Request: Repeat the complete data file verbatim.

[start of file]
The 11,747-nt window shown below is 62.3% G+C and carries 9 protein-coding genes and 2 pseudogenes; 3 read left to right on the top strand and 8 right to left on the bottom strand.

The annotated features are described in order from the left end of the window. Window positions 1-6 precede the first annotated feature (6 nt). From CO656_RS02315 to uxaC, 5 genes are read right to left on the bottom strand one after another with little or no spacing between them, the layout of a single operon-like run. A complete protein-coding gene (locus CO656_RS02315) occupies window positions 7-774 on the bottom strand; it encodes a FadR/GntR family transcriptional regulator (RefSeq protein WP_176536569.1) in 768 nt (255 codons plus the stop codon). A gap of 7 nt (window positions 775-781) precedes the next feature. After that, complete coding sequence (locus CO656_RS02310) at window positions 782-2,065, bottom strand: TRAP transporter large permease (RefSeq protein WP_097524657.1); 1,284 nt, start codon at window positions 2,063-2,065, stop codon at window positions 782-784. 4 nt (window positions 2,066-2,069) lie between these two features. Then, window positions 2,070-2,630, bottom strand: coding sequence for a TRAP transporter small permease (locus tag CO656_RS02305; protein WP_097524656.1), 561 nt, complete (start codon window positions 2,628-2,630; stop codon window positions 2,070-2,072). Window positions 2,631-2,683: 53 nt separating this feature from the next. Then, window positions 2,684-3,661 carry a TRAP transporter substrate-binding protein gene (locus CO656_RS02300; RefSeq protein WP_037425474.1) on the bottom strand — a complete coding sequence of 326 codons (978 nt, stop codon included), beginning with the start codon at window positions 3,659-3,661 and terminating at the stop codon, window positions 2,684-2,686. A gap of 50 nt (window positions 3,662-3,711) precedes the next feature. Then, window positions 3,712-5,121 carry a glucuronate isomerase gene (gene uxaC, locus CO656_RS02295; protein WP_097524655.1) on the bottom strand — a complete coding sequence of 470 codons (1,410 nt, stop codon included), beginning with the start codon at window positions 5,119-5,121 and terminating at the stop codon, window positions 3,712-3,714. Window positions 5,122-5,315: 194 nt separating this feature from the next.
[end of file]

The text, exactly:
The 11,747-nt window shown below is 62.3% G+C and carries 9 protein-coding genes and 2 pseudogenes; 3 read left to right on the top strand and 8 right to left on the bottom strand.

The annotated features are described in order from the left end of the window. Window positions 1-6 precede the first annotated feature (6 nt). From CO656_RS02315 to uxaC, 5 genes are read right to left on the bottom strand one after another with little or no spacing between them, the layout of a single operon-like run. A complete protein-coding gene (locus CO656_RS02315) occupies window positions 7-774 on the bottom strand; it encodes a FadR/GntR family transcriptional regulator (RefSeq protein WP_176536569.1) in 768 nt (255 codons plus the stop codon). A gap of 7 nt (window positions 775-781) precedes the next feature. After that, complete coding sequence (locus CO656_RS02310) at window positions 782-2,065, bottom strand: TRAP transporter large permease (RefSeq protein WP_097524657.1); 1,284 nt, start codon at window positions 2,063-2,065, stop codon at window positions 782-784. 4 nt (window positions 2,066-2,069) lie between these two features. Then, window positions 2,070-2,630, bottom strand: coding sequence for a TRAP transporter small permease (locus tag CO656_RS02305; protein WP_097524656.1), 561 nt, complete (start codon window positions 2,628-2,630; stop codon window positions 2,070-2,072). Window positions 2,631-2,683: 53 nt separating this feature from the next. Then, window positions 2,684-3,661 carry a TRAP transporter substrate-binding protein gene (locus CO656_RS02300; RefSeq protein WP_037425474.1) on the bottom strand — a complete coding sequence of 326 codons (978 nt, stop codon included), beginning with the start codon at window positions 3,659-3,661 and terminating at the stop codon, window positions 2,684-2,686. A gap of 50 nt (window positions 3,662-3,711) precedes the next feature. Then, window positions 3,712-5,121 carry a glucuronate isomerase gene (gene uxaC, locus CO656_RS02295; protein WP_097524655.1) on the bottom strand — a complete coding sequence of 470 codons (1,410 nt, stop codon included), beginning with the start codon at window positions 5,119-5,121 and terminating at the stop codon, window positions 3,712-3,714. Window positions 5,122-5,315: 194 nt separating this feature from the next.